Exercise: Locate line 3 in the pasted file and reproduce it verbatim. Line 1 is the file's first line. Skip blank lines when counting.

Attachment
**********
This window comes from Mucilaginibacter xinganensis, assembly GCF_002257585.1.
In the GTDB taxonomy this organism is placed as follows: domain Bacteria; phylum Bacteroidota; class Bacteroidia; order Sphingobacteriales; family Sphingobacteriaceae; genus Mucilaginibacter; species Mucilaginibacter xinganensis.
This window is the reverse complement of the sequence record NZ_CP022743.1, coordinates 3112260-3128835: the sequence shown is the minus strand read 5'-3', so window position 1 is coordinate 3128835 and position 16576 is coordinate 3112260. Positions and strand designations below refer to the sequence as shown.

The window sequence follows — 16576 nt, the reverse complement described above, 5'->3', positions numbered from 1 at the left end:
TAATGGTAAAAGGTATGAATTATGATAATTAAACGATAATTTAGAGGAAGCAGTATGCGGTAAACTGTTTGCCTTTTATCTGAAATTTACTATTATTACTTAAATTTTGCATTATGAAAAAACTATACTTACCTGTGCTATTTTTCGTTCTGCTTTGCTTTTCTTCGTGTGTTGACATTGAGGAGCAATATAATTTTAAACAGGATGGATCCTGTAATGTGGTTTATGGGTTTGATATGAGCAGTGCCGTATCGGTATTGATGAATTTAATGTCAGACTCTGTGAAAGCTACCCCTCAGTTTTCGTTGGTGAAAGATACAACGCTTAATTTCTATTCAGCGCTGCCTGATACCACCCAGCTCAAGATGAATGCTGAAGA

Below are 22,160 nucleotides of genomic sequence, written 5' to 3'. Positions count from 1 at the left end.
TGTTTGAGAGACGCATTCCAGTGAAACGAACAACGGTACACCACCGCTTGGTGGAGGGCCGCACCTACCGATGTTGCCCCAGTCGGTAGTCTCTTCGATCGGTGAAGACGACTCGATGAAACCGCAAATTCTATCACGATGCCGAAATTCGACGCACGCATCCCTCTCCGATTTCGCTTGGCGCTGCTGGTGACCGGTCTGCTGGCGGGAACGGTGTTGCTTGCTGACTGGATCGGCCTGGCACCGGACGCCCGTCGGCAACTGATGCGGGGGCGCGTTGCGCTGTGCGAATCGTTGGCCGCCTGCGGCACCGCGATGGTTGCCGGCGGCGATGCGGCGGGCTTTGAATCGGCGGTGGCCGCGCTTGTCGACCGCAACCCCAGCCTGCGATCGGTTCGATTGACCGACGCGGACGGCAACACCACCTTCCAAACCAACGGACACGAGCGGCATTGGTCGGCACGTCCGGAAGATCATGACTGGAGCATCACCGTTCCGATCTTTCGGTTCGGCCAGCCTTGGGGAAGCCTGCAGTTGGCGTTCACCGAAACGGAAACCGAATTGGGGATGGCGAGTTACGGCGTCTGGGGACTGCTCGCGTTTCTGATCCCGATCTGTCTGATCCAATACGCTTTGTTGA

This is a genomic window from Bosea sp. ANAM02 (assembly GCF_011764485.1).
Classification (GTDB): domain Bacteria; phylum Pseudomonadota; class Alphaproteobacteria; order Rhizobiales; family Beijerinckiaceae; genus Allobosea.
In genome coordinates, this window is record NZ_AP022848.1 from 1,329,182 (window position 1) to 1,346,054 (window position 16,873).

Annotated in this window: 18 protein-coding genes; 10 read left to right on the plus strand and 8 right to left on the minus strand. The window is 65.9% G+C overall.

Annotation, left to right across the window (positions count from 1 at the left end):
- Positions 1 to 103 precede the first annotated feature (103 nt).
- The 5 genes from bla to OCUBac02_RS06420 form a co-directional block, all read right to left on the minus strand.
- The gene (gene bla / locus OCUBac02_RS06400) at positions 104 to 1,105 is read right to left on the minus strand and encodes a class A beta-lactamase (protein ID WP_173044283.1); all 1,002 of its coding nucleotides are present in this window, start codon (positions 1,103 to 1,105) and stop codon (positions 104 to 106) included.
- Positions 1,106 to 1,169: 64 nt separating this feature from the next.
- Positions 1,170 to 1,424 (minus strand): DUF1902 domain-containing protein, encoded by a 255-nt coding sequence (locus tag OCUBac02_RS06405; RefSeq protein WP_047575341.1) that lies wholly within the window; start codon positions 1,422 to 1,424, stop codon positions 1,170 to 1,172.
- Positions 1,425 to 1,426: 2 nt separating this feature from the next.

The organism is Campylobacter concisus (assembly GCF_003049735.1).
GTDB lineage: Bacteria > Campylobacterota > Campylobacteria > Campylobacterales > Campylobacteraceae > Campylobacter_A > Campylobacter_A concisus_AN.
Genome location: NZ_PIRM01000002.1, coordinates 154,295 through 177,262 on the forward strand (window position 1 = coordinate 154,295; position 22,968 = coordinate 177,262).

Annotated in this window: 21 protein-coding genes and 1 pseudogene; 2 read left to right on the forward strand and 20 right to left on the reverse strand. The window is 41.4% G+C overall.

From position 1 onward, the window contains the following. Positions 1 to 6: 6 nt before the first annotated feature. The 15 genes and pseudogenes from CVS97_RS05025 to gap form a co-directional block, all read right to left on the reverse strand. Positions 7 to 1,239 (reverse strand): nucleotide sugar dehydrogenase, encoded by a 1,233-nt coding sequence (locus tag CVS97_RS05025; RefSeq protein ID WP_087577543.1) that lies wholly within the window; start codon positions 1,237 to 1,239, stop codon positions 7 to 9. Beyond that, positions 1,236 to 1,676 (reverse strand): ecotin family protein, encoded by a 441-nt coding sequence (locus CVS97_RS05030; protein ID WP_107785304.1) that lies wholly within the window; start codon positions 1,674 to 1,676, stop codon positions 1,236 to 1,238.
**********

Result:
This window is the reverse complement of the sequence record NZ_CP022743.1, coordinates 3112260-3128835: the sequence shown is the minus strand read 5'-3', so window position 1 is coordinate 3128835 and position 16576 is coordinate 3112260. Positions and strand designations below refer to the sequence as shown.